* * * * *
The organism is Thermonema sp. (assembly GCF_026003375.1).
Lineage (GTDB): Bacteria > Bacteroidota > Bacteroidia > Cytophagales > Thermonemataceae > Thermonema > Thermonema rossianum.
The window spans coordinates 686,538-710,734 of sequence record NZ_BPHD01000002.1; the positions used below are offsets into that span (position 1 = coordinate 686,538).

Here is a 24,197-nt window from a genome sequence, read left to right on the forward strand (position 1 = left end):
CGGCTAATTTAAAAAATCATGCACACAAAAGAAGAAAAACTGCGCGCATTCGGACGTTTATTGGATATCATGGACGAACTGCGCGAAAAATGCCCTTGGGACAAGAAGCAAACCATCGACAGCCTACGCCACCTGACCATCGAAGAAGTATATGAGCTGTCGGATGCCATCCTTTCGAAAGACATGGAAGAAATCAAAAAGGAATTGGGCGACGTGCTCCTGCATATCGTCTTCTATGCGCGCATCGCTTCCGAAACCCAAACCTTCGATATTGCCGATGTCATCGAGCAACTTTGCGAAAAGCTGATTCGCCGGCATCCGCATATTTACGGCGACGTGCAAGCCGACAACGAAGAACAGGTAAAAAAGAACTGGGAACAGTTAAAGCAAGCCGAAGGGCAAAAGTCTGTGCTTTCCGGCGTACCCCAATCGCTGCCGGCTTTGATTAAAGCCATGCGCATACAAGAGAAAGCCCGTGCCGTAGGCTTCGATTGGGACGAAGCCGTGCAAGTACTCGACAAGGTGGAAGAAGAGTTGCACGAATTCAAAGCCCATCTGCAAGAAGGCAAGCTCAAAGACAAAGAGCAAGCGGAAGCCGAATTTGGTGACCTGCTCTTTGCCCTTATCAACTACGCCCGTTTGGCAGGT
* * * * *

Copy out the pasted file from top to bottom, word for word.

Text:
The organism is Thermonema sp. (assembly GCF_026003375.1).
Lineage (GTDB): Bacteria > Bacteroidota > Bacteroidia > Cytophagales > Thermonemataceae > Thermonema > Thermonema rossianum.
The window spans coordinates 686,538-710,734 of sequence record NZ_BPHD01000002.1; the positions used below are offsets into that span (position 1 = coordinate 686,538).

Here is a 24,197-nt window from a genome sequence, read left to right on the forward strand (position 1 = left end):
CGGCTAATTTAAAAAATCATGCACACAAAAGAAGAAAAACTGCGCGCATTCGGACGTTTATTGGATATCATGGACGAACTGCGCGAAAAATGCCCTTGGGACAAGAAGCAAACCATCGACAGCCTACGCCACCTGACCATCGAAGAAGTATATGAGCTGTCGGATGCCATCCTTTCGAAAGACATGGAAGAAATCAAAAAGGAATTGGGCGACGTGCTCCTGCATATCGTCTTCTATGCGCGCATCGCTTCCGAAACCCAAACCTTCGATATTGCCGATGTCATCGAGCAACTTTGCGAAAAGCTGATTCGCCGGCATCCGCATATTTACGGCGACGTGCAAGCCGACAACGAAGAACAGGTAAAAAAGAACTGGGAACAGTTAAAGCAAGCCGAAGGGCAAAAGTCTGTGCTTTCCGGCGTACCCCAATCGCTGCCGGCTTTGATTAAAGCCATGCGCATACAAGAGAAAGCCCGTGCCGTAGGCTTCGATTGGGACGAAGCCGTGCAAGTACTCGACAAGGTGGAAGAAGAGTTGCACGAATTCAAAGCCCATCTGCAAGAAGGCAAGCTCAAAGACAAAGAGCAAGCGGAAGCCGAATTTGGTGACCTGCTCTTTGCCCTTATCAACTACGCCCGTTTGGCAGGT